A retiree enjoys volunteering at the hospital

Driving patients to and from their cars leads to laughter and learning about ‘bonus days’

By George Valadie

It’s becoming one of the most enjoyable days of my week: Tuesdays—the day I volunteer at the hospital.

Long before I’d ever officially announced my leaving, I knew I had no intention of retiring only to sit around waiting for the end.

Though I won’t lie, a little bit of my “sitting around” has proven to be remarkably relaxing in these first few months since I stepped away from the school where I’d been principal.

They’re still battling COVID. I am not.

While some retirees plan to travel or start a new business or learn to cook and paint and play the piano, I left the day-to-day work world with no plans at all and could only tell my wife, “We’ll figure it out.”

When my mom retired at 80, I worried that she wouldn’t figure it out, that she wouldn’t know what to do with herself. I’ve never been so wrong.

She threw herself into volunteering because she said her job had always prevented her from helping out with all our school events, trips, games, etc., when we were young. She believed this newfound opportunity to give of herself was her way of paying back for the many moms and dads who had stepped in to help her kids when she could not.

Even at 80—especially at 80—the woman was a lot to live up to.

And though Nancy and I are yet to have totally figured out all aspects of this retirement thing, I’ve always known I wanted to volunteer somewhere. I told the coordinator to put me where you need me. You know me; you know what you need; just let me know.

As a result, I wear an identification badge with directions on the back detailing emergency codes and procedures. But let me be clear from the outset: I am not saving lives. They didn’t ask me to do that. They prefer that I don’t actually. “Call somebody!!” were their exact words.

I’m not counseling the forlorn. I’m not taking temperatures, nor am I providing masks or directions. I’m not in the cafeteria or the gift shop.

All would have been fine with me. I even volunteered to mop floors.

As it turns out, I don’t think I’m doing anything they can’t actually live without. But Tuesdays are a good day.

I passed the background check and presented my vaccination cards, which I expected would be required. But then I also had to pass the eye test. That seemed like a lot.

Turns out my vision is important since I am driving a used Toyota, and they are liable. It’s a hospital-leased courtesy car, and my assignment is to cruise the parking lots, with a stated mission of shuttling patients and visitors to and from their cars.

I’ve got a map for when they are lost and a radio for when I am.

It’s a darn big place with lots of entrances, parking lots, and employees. Not to mention sick people—no shortage of those for sure.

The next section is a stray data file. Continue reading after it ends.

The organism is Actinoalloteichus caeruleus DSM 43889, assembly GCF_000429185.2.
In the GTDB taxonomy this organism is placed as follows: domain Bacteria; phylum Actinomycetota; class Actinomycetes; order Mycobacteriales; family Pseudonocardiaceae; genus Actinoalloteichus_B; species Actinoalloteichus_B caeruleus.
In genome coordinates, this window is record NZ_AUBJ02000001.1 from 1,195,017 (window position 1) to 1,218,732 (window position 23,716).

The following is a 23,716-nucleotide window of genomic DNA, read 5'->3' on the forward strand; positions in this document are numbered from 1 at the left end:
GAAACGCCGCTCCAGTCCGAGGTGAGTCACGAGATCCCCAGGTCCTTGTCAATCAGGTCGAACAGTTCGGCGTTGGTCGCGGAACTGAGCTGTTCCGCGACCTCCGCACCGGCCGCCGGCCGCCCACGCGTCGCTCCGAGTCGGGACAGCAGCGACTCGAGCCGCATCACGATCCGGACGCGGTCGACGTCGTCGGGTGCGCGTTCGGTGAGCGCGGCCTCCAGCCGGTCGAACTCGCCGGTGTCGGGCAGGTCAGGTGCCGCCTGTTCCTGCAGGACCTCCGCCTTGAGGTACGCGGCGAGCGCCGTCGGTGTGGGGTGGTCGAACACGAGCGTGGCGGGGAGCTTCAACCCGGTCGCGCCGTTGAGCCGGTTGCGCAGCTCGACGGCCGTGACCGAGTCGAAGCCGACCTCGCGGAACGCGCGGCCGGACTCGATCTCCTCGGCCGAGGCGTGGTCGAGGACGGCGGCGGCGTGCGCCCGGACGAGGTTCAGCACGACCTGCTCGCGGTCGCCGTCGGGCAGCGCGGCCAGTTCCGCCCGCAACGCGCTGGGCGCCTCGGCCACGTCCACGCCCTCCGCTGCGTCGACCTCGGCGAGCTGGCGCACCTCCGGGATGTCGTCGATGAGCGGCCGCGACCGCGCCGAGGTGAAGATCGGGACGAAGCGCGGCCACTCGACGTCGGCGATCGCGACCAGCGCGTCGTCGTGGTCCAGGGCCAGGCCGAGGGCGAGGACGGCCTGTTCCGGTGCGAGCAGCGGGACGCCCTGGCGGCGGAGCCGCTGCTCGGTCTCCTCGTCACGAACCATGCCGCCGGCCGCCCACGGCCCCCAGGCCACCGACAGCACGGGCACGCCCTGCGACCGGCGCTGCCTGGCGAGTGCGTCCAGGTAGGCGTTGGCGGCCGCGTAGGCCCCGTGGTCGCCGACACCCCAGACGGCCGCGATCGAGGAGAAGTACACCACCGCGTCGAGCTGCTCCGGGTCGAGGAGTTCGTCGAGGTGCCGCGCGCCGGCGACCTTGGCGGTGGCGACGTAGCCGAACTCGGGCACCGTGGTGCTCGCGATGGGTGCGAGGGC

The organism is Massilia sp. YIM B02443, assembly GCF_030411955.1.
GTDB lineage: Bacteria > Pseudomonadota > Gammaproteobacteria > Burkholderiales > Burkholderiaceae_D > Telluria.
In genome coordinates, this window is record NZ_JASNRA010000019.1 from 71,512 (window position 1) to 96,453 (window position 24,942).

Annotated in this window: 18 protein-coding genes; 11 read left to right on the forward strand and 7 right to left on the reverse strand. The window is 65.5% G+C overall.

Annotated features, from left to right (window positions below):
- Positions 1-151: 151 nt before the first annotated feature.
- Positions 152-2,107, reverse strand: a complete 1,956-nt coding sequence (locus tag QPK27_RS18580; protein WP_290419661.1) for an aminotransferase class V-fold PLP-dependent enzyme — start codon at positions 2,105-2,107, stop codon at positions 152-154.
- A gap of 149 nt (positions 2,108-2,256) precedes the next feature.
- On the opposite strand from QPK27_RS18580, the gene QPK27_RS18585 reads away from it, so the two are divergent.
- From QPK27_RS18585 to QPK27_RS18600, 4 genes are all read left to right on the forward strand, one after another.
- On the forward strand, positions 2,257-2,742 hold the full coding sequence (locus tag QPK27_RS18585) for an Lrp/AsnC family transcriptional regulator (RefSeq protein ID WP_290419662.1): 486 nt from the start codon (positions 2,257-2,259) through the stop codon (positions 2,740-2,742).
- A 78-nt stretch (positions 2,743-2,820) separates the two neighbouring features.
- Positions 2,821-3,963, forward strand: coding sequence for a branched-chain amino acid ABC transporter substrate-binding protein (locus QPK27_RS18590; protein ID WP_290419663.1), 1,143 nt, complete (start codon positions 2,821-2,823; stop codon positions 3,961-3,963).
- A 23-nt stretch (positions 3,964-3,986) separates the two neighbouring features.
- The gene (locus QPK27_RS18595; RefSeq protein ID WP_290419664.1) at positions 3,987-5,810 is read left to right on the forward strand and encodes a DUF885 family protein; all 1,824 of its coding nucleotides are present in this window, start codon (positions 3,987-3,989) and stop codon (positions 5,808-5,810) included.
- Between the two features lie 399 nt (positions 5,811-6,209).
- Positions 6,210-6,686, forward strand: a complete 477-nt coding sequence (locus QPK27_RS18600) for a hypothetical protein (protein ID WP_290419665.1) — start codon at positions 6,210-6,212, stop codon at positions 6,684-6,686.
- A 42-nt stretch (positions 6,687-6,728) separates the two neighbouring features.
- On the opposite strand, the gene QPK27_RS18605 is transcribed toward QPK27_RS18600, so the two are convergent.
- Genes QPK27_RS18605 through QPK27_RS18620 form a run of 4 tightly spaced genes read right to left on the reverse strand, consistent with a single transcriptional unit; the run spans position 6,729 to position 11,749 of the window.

So where you want to park and where you actually park aren’t always the same. Thus, in the dead of winter, or on a rainy day, it’s been especially nice to be able to lend a hand.

The hospital utilizes golf-cart shuttles, too, and this is a lot like that—only better.

As you would imagine, I try to keep the conversations casual and upbeat. You never know why folks are here. Sometimes it’s to celebrate the good news of good health; but sometimes not.

In this setting I’ve already found it to be a risky question, but most often I ask, “How are you today?” I try to be cheery, even if the weather is not.

It was just my first day when a rider lamented, “I’m here to get my pacemaker checked. They say I’ve only got two months left.”

“Oh, dear,” I offered, “I’m sorry to hear that.”

“Oh, I don’t mean me. I mean my pacemaker. I think I’m gonna have to get a new one in two months.”

He laughed. I laughed. Both our days were better.

Another passenger asked if I was a volunteer.

“Yes, ma’am, I am. I’m trying to get to heaven,” was my reply.

Folks are grateful for the lift and seem to like that I’m trying.

The Pew Research Center estimates that approximately 10,000 Baby Boomers have turned 65 every single day since 2011 and will continue to do so until 2030. With about 70-plus million Americans born into that generation, it’s apparent that more and more of us will be available to help out.

But I also recently read, “The boomers’ interest in volunteerism will depend on whether the (nonprofits) can offer roles that match their interests, values, and preferences.”

Shame on us. While some of that is true, I suppose, I don’t know that it’s the duty of the nonprofit sector to cater to me. We (all 70 million) have enjoyed the lives and years that have come from living in a time and in a country where those before us made our days better.

My mom was no saint, but I do think she had it “figured out.” We should pay back when and where we can. I’m of the opinion that nonprofits have enough to do without trying to match my “interests, values, and preferences.”

You certainly don’t have to be retired to be grateful—or volunteer—but I’ll admit, you have more time to.

“How’s your day been going?” an elderly gentleman asked as he piled into the car.

“Well, I’m in this car with a heater, so I’d have to say pretty good so far. How about you?” I replied.

“Well, it’s a bonus day for me. So all is good.”

“A bonus day?” I asked.

“Yep, my brother used to say that every day you wake up is a bonus day, so we should enjoy it and do something good with it. It’s how I try to look at it anyway.”

I gave him a ride. He gave me more.

Dear God—You said, “Heal the sick, raise the dead, cleanse the lepers, and drive out demons.” We’re hoping pitching in at the food bank counts, too. Amen.

 

George Valadie resides in Chattanooga and is a parishioner at St. Stephen Church.

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